I realize it has been a little while since I have updated my blog, but that being said, I wanted to post something refreshing to give it a good basis for my upcoming posts.
Some of you may be aware that I recently completed an expedition of sorts with my two children, traveling across the country and back, consisting of many state and national park tours, camping trips, day trips and hiking excursions of some of the most beautiful places our amazing country has to offer. It was through these experiences that I was compelled to begin this blog. To chronicle my experiences from my own personal perspectives, and from the perspectives of a single mother traveling with two children, and to share with others the incredibly enlightening experiences encountered along the way, has been and still is the goal of this blog.
Therefore, I feel it necessary to share with you what I am about to divulge. I feel it necessary to say that yoga is a huge part of my life, and through yoga, I have been introduced to the concept of living in the moment, the concept of striving to achieve balance and peace and harmony, and the concept of meditation and appreciating the breath and the vast benefits that outpour from this simple daily practice that I have come to accept.
While reading a book that my dad introduced me to, I became introduced to the art of meditation. A difficult concept to learn, as many of you may know, is that through meditation, one can come to appreciate each moment life brings your way, to learn to appreciate the good with the bad, and to realize that without the very basic act of breathing, none of this (life, as we know it) would even be possible. From here, I began to read more about different types of meditation, and at just the right time, I became a recipient of emails courtesy of Yoga Journal magazine, offering a 28-day guided meditation regime that promised to change the perspective of my daily outlook on life and therefore my life by simply practicing this act of meditation on a regular basis. I loved the idea of it, and embraced it fully, though I immediately realized that meditation with two young children was a task in and of itself, and would require extra planning and a light heart, for when meditation was interrupted by “life” so to speak, carrying on with the rest of my day was still expected to be done so with a positive outlook, even when the goal for my meditation (most times, just to finish the full ten minutes of uninterrupted, undistracted silence) was not achieved.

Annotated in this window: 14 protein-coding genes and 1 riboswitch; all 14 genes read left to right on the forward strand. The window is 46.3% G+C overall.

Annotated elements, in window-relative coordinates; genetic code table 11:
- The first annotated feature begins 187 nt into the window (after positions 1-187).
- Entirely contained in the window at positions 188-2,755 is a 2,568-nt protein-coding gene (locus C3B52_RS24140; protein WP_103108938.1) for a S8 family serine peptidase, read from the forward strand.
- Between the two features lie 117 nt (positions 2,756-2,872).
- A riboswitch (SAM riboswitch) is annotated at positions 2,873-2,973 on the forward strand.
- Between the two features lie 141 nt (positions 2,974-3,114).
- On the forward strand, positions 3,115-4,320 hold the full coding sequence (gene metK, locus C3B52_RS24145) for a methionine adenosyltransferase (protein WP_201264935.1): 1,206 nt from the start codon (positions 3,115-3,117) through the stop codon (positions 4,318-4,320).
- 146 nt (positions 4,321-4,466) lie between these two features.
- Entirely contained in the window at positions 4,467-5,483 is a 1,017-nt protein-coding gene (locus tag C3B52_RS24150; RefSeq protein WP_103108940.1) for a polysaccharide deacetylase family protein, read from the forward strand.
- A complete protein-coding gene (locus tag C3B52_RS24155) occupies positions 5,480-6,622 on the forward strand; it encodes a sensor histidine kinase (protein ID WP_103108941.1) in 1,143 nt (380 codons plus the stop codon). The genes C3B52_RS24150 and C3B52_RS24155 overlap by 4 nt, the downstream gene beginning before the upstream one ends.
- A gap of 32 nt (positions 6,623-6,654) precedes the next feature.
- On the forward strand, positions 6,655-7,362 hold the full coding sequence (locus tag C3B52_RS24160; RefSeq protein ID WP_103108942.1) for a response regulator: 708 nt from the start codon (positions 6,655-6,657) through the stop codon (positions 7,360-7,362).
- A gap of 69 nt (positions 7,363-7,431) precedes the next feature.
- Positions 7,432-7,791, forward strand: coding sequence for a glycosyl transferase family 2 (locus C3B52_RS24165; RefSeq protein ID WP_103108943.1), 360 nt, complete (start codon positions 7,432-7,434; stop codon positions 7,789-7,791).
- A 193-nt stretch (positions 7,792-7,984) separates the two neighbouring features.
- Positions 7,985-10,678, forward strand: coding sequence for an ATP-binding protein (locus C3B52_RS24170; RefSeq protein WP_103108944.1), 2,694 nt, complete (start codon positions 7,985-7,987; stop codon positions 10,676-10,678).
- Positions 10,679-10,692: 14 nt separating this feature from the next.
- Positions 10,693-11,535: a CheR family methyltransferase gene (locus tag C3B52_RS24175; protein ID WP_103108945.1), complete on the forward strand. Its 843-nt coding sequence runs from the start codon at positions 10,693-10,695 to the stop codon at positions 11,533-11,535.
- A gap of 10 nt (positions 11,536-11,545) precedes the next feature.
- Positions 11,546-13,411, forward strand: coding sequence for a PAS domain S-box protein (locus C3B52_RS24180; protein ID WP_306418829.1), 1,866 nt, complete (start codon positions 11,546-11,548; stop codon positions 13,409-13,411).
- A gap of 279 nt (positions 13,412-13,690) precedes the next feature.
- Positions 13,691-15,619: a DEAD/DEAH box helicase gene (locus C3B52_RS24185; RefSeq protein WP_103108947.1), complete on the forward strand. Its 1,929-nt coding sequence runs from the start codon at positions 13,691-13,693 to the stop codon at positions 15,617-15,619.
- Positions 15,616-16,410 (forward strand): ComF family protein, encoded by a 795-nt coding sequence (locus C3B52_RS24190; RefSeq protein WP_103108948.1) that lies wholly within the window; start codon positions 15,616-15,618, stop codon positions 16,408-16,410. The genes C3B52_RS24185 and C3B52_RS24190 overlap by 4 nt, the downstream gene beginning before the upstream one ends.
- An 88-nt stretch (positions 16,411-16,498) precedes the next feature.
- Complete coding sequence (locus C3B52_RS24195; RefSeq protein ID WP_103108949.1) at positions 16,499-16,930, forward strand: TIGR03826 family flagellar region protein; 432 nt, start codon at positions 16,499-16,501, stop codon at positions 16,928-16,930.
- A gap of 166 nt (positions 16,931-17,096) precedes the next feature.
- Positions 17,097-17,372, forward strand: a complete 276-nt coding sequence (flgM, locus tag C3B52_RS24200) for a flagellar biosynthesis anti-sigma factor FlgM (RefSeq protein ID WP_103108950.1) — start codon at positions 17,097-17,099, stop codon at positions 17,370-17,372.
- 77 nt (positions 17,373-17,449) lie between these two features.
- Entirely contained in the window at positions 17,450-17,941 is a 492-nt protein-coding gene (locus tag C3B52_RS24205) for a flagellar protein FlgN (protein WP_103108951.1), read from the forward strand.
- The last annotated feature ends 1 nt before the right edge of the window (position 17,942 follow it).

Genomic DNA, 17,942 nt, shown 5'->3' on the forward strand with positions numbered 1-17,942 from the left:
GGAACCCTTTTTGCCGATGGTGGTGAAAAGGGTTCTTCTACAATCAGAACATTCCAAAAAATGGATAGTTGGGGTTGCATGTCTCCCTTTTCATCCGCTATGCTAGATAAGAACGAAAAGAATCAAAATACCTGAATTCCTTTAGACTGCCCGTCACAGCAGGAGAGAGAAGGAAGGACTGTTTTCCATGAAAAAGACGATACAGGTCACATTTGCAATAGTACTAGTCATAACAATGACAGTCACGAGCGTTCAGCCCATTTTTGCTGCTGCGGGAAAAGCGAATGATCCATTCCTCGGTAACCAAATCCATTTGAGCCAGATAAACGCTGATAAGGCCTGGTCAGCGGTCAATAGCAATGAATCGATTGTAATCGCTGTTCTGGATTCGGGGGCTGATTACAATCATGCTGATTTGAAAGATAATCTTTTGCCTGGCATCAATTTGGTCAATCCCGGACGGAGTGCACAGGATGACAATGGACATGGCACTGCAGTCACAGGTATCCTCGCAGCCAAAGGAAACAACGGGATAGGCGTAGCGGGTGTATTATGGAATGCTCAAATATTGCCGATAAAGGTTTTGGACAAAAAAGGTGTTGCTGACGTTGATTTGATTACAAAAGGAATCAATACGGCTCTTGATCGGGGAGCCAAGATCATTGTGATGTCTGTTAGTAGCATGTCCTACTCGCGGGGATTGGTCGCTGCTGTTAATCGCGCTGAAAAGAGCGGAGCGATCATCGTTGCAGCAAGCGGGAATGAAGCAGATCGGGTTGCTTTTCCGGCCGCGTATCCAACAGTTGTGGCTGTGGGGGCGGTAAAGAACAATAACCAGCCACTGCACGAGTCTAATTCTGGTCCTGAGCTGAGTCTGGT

It was not until the second half of a trail half marathon, that I was running with my dad while in California this summer, about halfway through my 28-day journey of meditation, that I reached the following epiphany. While running through a dense, moist forest of redwoods and eucalyptus, and subsequently reaching a treeless, sunsoaked, dry sloping meadow, the old familiar, but never really pondered, cliche, came to mind: “You can’t see the forest for the trees.” All my life, I had heard people make reference to this phrase, and had never really analyzed it to realize what it truly meant. Until now.
Finally, that overused phrase began to make sense. When “you can’t see the forest for the trees,” it implies that one is focusing too intently on the minor details, “sweating the small stuff”, to really see the bigger picture. A good example of this would be that, in the process of preparing for a major event or outing with your family, such as embarking upon a cross country road-hiking-camping trip with your children, you get hung up on minor details like, “Oh no, all the headlamps are out of batteries”, or, what if we forget something critical, or spend days worrying about the inevitable weather that you can’t do anything about on some future date during a trip you have planned, or stressing about minor details like the what-if’s. In this case, you would clearly be focusing on the trees, and not the forest, the forest being the bigger picture: spending an epic, once-in-a-lifetime (for some) adventure, and enjoying irreplacable quality time with your family in the grandest of places. These are examples of when not seeing the forest for the trees could really prove to be a problem.